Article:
CM . . .
. Volume XVII Number 36. . . .May 20, 2011
Rink Rivals. (Sports Stories).
Toronto, ON: James Lorimer, 2010.
170 pp., pbk., $9.95.
Grades 5-8 / Ages 8-13.
Review by Rob Bittner.
“That loser’s no threat. He can hardly work the puck down the ice, let alone score.” Evan said, trying to deflect the Nighthawks captain, but the look on Craig’s face made it clear.
“I think smashing Coles’s newest player is what we’re after. What’s the matter with you Selkirk? You signed on as our muscle, and so far, you’re doing a great job; but don’t get me wrong, you can be replaced. His eyes narrowed ominously. “I want the message clear. We took him out just because we could and we can take any other player out, too. Nighthawks rule! Now, are you one of us or not?”
“Don’t worry about me, Craig,” Evan said through gritted teeth. “Like you said, Nighthawks rule.” He was not going to let his jerk brother spoil the best thing he’d ever been in.
Two brothers, two hockey teams, two very different approaches to the game. Bryn and Evan Selkirk, 13, are twins, recently relocated to Calgary to accommodate their mother’s new job, and they are as different as two brothers can be; both on, and off the ice. Their parents want a friendly rivalry to keep the boys striving to do their best, and when they send them off to different schools, the rivalry moves from friendly to downright ruthless.
Bryn loves music. He wants to play the piano, and his parents know it, so they send him off to a school well known for its music program. But on his first day, Bryn meets Kelsey. Kelsey’s father coaches the Comets, and her brother is the team captain. Bryn, wanting to impress Kelsey, tries out for the team. He manages to stumble through a couple of practices and makes it onto the team, but not without some trouble managing his priorities. He shows up late for his first music audition, and his music teachers lets him know that music, if Bryn wants to succeed, will have to take priority.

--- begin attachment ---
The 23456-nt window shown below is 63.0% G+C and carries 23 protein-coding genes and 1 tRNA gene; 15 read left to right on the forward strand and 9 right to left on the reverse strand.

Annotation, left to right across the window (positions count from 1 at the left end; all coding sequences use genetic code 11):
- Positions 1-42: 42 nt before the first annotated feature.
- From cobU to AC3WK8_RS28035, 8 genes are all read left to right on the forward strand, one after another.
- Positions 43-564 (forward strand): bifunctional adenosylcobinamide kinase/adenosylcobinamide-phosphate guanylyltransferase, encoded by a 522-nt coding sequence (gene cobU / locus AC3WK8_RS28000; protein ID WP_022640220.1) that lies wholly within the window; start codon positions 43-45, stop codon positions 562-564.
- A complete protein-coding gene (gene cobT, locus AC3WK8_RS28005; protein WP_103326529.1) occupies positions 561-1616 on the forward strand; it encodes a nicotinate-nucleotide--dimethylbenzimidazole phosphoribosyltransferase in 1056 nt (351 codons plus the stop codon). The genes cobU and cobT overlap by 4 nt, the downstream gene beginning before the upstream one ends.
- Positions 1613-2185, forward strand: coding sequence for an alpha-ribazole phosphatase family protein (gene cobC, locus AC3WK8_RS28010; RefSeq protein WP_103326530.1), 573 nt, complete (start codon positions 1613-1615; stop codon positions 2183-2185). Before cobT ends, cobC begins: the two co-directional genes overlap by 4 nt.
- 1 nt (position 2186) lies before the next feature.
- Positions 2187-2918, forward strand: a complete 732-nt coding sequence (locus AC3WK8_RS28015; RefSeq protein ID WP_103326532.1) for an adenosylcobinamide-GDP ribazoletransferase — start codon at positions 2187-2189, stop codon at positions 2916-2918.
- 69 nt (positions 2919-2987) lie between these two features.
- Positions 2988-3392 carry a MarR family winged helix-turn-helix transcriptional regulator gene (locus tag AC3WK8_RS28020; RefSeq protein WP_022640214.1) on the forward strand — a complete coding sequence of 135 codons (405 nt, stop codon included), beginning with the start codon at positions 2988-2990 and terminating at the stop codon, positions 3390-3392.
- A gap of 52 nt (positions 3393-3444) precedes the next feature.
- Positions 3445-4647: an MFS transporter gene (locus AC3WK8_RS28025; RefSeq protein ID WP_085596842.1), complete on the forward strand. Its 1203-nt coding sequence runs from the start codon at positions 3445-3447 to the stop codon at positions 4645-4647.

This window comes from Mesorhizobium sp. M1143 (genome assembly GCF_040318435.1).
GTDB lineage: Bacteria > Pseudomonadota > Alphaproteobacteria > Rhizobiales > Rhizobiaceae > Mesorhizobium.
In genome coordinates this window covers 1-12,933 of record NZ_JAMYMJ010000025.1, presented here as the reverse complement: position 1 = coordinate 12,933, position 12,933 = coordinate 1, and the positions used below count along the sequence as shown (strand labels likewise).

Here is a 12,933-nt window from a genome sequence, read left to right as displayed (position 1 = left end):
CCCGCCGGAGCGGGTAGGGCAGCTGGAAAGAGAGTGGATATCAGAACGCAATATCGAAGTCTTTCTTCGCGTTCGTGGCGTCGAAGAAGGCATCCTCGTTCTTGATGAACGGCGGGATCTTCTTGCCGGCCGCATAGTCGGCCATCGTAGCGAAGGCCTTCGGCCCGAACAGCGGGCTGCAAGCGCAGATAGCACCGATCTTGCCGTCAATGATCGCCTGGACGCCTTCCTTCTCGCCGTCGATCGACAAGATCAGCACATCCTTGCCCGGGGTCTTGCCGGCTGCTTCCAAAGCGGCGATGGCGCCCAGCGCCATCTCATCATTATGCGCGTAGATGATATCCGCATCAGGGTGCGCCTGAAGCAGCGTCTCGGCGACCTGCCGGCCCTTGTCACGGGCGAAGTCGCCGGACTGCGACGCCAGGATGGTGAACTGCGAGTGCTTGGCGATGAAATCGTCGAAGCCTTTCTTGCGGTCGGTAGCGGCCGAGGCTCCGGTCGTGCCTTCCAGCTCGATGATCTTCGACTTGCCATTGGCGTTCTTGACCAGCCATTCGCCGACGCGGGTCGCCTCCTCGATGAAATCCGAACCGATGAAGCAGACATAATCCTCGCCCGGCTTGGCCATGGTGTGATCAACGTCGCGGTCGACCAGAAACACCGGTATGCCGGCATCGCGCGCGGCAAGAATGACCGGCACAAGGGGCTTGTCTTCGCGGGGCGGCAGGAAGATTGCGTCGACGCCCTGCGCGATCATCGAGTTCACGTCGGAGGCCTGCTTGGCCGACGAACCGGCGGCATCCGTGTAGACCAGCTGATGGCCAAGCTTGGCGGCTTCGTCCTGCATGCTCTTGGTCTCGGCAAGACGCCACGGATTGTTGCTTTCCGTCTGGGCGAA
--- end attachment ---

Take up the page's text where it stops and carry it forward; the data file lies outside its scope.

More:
Evan isn’t the most popular kid at school, but he manages to get by with good grades. He loves hockey and can’t wait to get onto a team after moving to Calgary. He meets the team captain of the Nighthawks and makes the team roster through a show of physical force. But now he has to live up to a tough-guy standard that he’s not so impressed with. On the ice, he becomes a brutal player, taking out other players as his team captain requests. But can he live with this compromise? And can he really take down his own brother?
Jacqueline Guest brings together a number of important themes in this high-action, high-stakes sports novel: familial relationships, racial difference, and sports versus art. Her style of writing makes the characters likeable for their humanity, and not for their perfection. They do things that are questionable at best, but they radiate a desire to fit in and be part of something bigger, and who can’t relate to that? The brothers are rendered with sensitivity and depth, each having to struggle against clashing priorities, relationships—both with each other and with friends—and their own desires.
Rink Rivals is well-written, addictive, and highly engaging. Guest is particularly adept at creating relatable characters that are compelling in their own development as well as in how they act throughout the narrative. The text is well suited for its audience of young—and also reluctant—readers. While Rink Rivals is much more geared toward a male audience, girls with an interest in sports will also likely get much enjoyment out of this novel which is deserving of its designation as a Canadian Children’s Book Centre Best Book.
Rob Bittner is a graduate student of Children’s and Young Adult Literature at The University of British Columbia in Vancouver, BC.
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